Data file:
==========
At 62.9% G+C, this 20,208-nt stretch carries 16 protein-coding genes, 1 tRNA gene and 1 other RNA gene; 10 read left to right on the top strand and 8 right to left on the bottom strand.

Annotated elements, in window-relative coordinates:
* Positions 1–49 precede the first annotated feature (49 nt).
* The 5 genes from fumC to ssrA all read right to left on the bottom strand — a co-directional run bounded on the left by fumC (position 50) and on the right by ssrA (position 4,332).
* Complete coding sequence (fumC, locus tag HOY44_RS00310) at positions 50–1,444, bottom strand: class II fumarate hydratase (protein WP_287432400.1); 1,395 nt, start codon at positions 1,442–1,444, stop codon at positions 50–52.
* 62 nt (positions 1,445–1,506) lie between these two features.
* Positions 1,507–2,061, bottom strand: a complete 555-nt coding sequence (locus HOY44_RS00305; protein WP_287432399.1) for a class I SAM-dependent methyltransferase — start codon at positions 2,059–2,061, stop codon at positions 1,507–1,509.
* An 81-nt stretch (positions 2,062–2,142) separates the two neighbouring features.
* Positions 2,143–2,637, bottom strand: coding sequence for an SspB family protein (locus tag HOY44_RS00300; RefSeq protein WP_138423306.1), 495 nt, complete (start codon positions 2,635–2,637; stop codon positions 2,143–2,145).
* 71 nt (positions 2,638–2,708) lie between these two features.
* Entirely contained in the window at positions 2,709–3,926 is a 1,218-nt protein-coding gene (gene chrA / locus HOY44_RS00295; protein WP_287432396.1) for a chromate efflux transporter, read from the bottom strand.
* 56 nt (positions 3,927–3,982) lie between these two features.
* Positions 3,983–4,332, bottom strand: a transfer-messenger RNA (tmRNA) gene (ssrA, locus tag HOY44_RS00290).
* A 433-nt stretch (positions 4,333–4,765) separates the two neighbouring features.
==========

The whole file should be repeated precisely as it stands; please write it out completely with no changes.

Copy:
At 62.9% G+C, this 20,208-nt stretch carries 16 protein-coding genes, 1 tRNA gene and 1 other RNA gene; 10 read left to right on the top strand and 8 right to left on the bottom strand.

Annotated elements, in window-relative coordinates:
* Positions 1–49 precede the first annotated feature (49 nt).
* The 5 genes from fumC to ssrA all read right to left on the bottom strand — a co-directional run bounded on the left by fumC (position 50) and on the right by ssrA (position 4,332).
* Complete coding sequence (fumC, locus tag HOY44_RS00310) at positions 50–1,444, bottom strand: class II fumarate hydratase (protein WP_287432400.1); 1,395 nt, start codon at positions 1,442–1,444, stop codon at positions 50–52.
* 62 nt (positions 1,445–1,506) lie between these two features.
* Positions 1,507–2,061, bottom strand: a complete 555-nt coding sequence (locus HOY44_RS00305; protein WP_287432399.1) for a class I SAM-dependent methyltransferase — start codon at positions 2,059–2,061, stop codon at positions 1,507–1,509.
* An 81-nt stretch (positions 2,062–2,142) separates the two neighbouring features.
* Positions 2,143–2,637, bottom strand: coding sequence for an SspB family protein (locus tag HOY44_RS00300; RefSeq protein WP_138423306.1), 495 nt, complete (start codon positions 2,635–2,637; stop codon positions 2,143–2,145).
* 71 nt (positions 2,638–2,708) lie between these two features.
* Entirely contained in the window at positions 2,709–3,926 is a 1,218-nt protein-coding gene (gene chrA / locus HOY44_RS00295; protein WP_287432396.1) for a chromate efflux transporter, read from the bottom strand.
* 56 nt (positions 3,927–3,982) lie between these two features.
* Positions 3,983–4,332, bottom strand: a transfer-messenger RNA (tmRNA) gene (ssrA, locus tag HOY44_RS00290).
* A 433-nt stretch (positions 4,333–4,765) separates the two neighbouring features.